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Stories: bad for your mental health?

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Fri Apr 21 2006

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The pairing of frustration and resolution is at the heart of, well, probably everything to do with life and growth.

But if you look at two example, frustration/resolution in passive stories and frustration/resolution in simulations, you can see why, as I mulled earlier, that stories might be the new white bread, making us feel smarter by tricking us, rather than actually increasing our capacity, leaving us just bloated instead.

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In creating a passive story, it is fairly easy to set up a good frustration/resolution pairing.

  • Shark attacks swimmer.

  • Physically attractive ex-girlfriend/boyfriend re-emerges after 10 years with a dark secret.

  • The instructions for a better life/how to avoid a major problem are to follow.

In all of these, whether it be a novel, a movie, or the evening news, we just have to sit back and consume more, and we will get the resolution. Mmmmm. It feels so satisfying, for a few moments. But we are instantly hungry again, and the right masters of the medium will once again tantalize us with another frustration/resolution pairing (or have three or four recursive pairing going on at once, so while we are told the resolution of a more specific paring, we still have the bigger one to resolve).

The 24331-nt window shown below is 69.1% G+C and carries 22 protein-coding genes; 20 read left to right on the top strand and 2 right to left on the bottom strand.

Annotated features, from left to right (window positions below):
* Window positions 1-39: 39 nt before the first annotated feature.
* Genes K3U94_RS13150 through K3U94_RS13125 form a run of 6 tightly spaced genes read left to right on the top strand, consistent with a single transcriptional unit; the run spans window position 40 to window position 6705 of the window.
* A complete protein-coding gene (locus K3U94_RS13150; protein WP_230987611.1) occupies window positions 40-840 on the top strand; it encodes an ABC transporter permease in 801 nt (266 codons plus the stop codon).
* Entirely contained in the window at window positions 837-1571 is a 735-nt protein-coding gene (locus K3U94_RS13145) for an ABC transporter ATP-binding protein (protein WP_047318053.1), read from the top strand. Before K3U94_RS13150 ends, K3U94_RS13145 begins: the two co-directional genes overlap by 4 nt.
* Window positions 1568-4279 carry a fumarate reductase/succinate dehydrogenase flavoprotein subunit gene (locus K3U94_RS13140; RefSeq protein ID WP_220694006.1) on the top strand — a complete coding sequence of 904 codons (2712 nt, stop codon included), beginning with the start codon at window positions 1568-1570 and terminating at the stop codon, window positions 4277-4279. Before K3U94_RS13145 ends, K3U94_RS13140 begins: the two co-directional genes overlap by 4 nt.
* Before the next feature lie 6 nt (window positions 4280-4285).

In an educational simulation, much like a computer game, and of course in learning to ride a bike, swim, speak a foreign language, close a big deal, make a customer happy, or build something, that frustration-resolution can not be closed by passively consuming more. The frustration can only (and not even all of the time) be resolved by actively doing something.

Passive stories are thought to be crowning achievements of our civilization: books, movies, magazine, and most of our school system. We all have intense, positive relationships with at least a few examples of each.

But like white bread and refined sugar, they may just be tricking our minds into addiction, actually reducing our ability to act, not increasing it. And maybe, just maybe, the manifest destiny of our profession is to help people overcome this addiction, not feed it.

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(By the way, just because computer games involve active frusteration-resolution, doesn't mean they are not a) self-referential and b) addictive. They hint at solutions, rather than represent them).

(And yes, we have all read books or seen movies that have shaped our lives.)

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